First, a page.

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Where the wild moose are OR Where are the wild moose?

It’s that time of year again. People are getting outside more; the animals are getting more active and photos of exciting wildlife sightings are getting posted at a rapid pace. Especially pictures of our iconic symbol of the Canadian outdoors – the moose.

“Here’s the moose we saw driving through Algonquin!” 
“This is the moose that was hanging out around the lake we paddled last weekend!”
“This mother and baby moose were so close we could almost touch them!”
“I can’t believe it – another moose!”
“This is the moose that had his lunch in our front yard today!”

Sure. I get it. Seeing moose in the wild is exciting.  At least, according to the people posting pictures it is.  But I’m not so sure, because.... I have never really seen one.


I know.  It's terribly embarrassing.  I'm a Canadian girl who camps in moose country and I've never, ever seen one clear enough to say with aloof confidence, "Oh yah. I’ve seen a moose, eh".

I almost feel un-Canadian. Like a poser. Or even worse, a hoser.

Believe me - I have tried to see a moose.  We have hiked the right trails, driven the right highways, and paddled the right lakes. I have been out in the early morning mist and again at dusk. I have read about on their habitat. I have learned what they like to eat and where they like to eat it. 

But it hasn’t worked. And now I am a little bit obsessed with spotting a moose. I peer out the window of the truck, hoping to see one. My camera is always at my side, ready to take the shot that will prove I’ve seen a moose. Every trip we take to moose country I repeat the mantra "I want to see a moose". Over and over.  I've even resorted to calling out to them in desperation.  "Mooooosssseeeeee...... here moooossssseeeee.....". It does not work. 

I actually have had a couple of close encounters, but deep in my heart I know they are not close enough to fully qualify as a true moose-sighting. 

About 20 years ago, while driving through New Brunswick in the middle of a very dark, very rainy night my friend saw a moose at the side of the highway. She was driving and I was snoozing. She smacked my arm and said “Moo....moo…MOOSE”. But by the time I was awake enough to understand what was happening, the beast had moved off into the forest and all I saw through my sleepy eyes and the rain was a shadow moving deep into the trees.

Once, while on our way to the comfort station at Algonquin’s Mew Lake campground we walked right past a moose calmly munching in the bush.  We stood and peered at the creature.  But it was dark and the most we could really see was a shadowy silhouette. We knew it was a moose. We could tell he was big.  But I really couldn’t make out the gleam in his eye or the colour of his fur.  Close, but not quite.

It has become quite a joke for Alex and Emma.  They tease me. A lot. For Christmas, Alex bought me moose scent.  You know, the kind hunters spray out of a can to attract their prey.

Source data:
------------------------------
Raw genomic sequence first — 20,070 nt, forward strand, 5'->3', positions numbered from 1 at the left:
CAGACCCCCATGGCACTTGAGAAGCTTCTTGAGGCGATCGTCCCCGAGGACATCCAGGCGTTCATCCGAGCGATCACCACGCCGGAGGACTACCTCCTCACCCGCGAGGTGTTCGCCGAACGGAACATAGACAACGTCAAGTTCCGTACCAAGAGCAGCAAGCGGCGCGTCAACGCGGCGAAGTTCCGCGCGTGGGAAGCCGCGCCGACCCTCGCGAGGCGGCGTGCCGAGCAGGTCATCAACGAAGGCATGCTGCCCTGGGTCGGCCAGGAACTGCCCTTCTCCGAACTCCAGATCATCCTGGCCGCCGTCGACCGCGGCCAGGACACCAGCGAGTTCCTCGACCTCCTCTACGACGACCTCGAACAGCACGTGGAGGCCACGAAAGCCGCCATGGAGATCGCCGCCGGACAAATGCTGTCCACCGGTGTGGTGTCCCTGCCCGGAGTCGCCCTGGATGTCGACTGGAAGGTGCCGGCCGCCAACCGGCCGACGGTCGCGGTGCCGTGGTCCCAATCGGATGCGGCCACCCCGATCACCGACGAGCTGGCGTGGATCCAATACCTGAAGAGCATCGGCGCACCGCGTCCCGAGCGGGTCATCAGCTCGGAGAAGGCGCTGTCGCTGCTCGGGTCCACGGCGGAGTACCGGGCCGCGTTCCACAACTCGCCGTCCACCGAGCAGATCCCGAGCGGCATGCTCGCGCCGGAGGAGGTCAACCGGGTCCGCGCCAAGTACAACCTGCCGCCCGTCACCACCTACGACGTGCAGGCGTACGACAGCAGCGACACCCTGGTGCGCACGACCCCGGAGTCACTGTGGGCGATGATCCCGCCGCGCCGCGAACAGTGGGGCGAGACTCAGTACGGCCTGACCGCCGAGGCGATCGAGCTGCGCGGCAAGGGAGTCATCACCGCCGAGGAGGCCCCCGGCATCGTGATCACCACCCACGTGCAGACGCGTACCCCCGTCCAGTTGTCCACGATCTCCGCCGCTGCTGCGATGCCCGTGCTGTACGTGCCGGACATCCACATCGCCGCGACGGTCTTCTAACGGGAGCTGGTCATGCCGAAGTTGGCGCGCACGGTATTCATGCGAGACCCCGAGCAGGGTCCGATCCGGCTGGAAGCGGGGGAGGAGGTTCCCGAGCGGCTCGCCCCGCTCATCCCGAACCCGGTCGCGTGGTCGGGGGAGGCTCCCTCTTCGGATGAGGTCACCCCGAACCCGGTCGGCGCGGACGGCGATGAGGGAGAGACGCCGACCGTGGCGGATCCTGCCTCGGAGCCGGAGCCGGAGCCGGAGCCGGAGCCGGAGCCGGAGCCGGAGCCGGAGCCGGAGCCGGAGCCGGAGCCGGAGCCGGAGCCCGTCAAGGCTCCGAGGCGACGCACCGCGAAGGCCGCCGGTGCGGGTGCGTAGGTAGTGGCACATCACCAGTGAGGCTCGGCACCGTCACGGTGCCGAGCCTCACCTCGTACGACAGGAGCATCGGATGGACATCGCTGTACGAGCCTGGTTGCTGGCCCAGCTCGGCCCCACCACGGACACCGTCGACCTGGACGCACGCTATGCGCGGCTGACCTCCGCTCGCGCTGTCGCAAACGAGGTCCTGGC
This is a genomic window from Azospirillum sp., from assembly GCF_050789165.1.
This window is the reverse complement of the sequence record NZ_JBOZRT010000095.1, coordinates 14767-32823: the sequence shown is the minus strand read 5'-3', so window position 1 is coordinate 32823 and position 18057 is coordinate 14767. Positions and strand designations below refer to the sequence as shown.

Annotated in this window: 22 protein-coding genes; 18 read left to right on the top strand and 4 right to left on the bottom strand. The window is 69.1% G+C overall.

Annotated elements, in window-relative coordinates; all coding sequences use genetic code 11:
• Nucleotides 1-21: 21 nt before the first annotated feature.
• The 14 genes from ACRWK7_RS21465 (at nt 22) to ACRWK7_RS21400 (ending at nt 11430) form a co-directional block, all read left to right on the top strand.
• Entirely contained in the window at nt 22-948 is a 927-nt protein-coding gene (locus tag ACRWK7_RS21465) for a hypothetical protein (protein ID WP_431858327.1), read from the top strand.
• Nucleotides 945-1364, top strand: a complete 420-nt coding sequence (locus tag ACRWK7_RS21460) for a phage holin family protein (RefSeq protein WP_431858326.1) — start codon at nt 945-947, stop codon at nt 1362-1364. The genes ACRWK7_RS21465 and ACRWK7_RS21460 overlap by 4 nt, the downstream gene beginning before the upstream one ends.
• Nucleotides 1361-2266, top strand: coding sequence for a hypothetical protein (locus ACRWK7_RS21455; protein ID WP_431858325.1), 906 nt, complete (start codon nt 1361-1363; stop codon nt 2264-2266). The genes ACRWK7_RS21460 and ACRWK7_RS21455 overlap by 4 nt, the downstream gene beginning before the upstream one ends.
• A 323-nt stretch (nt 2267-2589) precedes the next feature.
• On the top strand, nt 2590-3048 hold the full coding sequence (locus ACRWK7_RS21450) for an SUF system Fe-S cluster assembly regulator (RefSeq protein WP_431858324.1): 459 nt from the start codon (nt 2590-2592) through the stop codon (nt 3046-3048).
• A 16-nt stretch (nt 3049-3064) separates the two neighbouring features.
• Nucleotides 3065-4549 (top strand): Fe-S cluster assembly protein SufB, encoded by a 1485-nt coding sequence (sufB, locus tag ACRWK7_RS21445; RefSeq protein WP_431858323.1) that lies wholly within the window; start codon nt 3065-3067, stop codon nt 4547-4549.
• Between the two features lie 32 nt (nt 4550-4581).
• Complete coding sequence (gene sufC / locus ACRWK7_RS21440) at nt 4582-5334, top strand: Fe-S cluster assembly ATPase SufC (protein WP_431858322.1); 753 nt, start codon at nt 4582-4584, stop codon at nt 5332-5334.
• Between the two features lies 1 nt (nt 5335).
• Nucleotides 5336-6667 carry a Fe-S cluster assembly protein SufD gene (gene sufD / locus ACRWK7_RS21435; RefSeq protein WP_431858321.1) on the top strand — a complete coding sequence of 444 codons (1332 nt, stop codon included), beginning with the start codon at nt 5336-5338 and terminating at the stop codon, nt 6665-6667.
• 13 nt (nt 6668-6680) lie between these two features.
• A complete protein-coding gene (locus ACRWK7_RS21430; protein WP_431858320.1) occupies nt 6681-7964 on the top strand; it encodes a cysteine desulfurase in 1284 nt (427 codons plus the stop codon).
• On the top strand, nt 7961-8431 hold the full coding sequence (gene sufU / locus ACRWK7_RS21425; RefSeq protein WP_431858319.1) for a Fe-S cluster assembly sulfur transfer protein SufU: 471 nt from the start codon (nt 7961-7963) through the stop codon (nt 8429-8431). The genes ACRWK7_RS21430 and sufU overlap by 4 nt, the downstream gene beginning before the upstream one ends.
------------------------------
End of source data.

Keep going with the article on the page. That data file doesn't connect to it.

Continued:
The last couple of trips we took in moose country were filled with Emma and Alex's cries of  “MOOSE!” and  “There’s a moose over there!” There was no moose.  There has never been a moose - only fits of giggles from them and frustration for me.

Last year, we spent an afternoon geocaching our way around the side roads and logging lanes surrounding Grundy Lake Provincial Park.  At one point, after finding a geocache at the side of the road, Alex checked his rear-view mirror to see if he could pull a U-turn and head back in the direction we came. 

“MOOSE!” he said.
 “Whatever.”  I said.
 “No! Really! There’s a moose!” he said.
 I ignored him.
 “I’m serious! Turn around!” he said.

So slowly, reluctantly, I turned around. It was just in time to see the hindquarters of a moose disappear into the forest beside the road.

Alex saw it walk right across the road behind us.  In full daylight.

Seeing the hind-end of a moose does not equal a full moose sighting, in my books.

So here we are at the start of another camping season.  And once again we’ll find ourselves in moose country.  Will this be the year that I spot my moose? Stay tuned…. Because if I do see one this year, you can believe that EVERYONE will know about it.

(And for all of you lucky moose-spotters, keep posting those pictures.  Your photos are the only proof I have that the moose is a real creature, and not some elaborate figment of everyone’s imagination!)


  1. After spotting the moose at night at the Algonquin’s Mew Lake campground, I bought the Fenix PD35 XM-L2 (U2) flashlight. The Fenix throws a hot 850 lumens for distance of 607ft!

  2. I saw 3 moose in heught of black fly seaon in Algonquin. Was actually first wk of June at dusk. Drive a couple of gravel roads and watch for them in ditches oe ponds. Don't give up hope. Wishing you a bit of moose luck.

  3. Loved reading your story here. Long time Algonquin fan, my wife and I go up mostly on our own now as kids are all older. We usually hit the park 3 times a year. Spring, summer and for fall colours.

    We've seen lots of moose, but also been shut out of moose sightings on some trips, mostly mid summer trips.

    Glad from your most recent posting, you've finally gotten to officially consider yourself as having seen a moose. We were up long weekend and saw a deer, 5 moose, beaver, otter, fox, and a number of bird species which my wife knows a lot more about than I do, but I remember once was a king fischer.

    Last fall on out trip for fall colours, at night I saw a huge barred Owl. About 2 years ago, I saw a huge Grey Owl.

    Now that you've seen the elusive moose, I suggest you set your sights on an Owl in Algonquin Park. Lots there!


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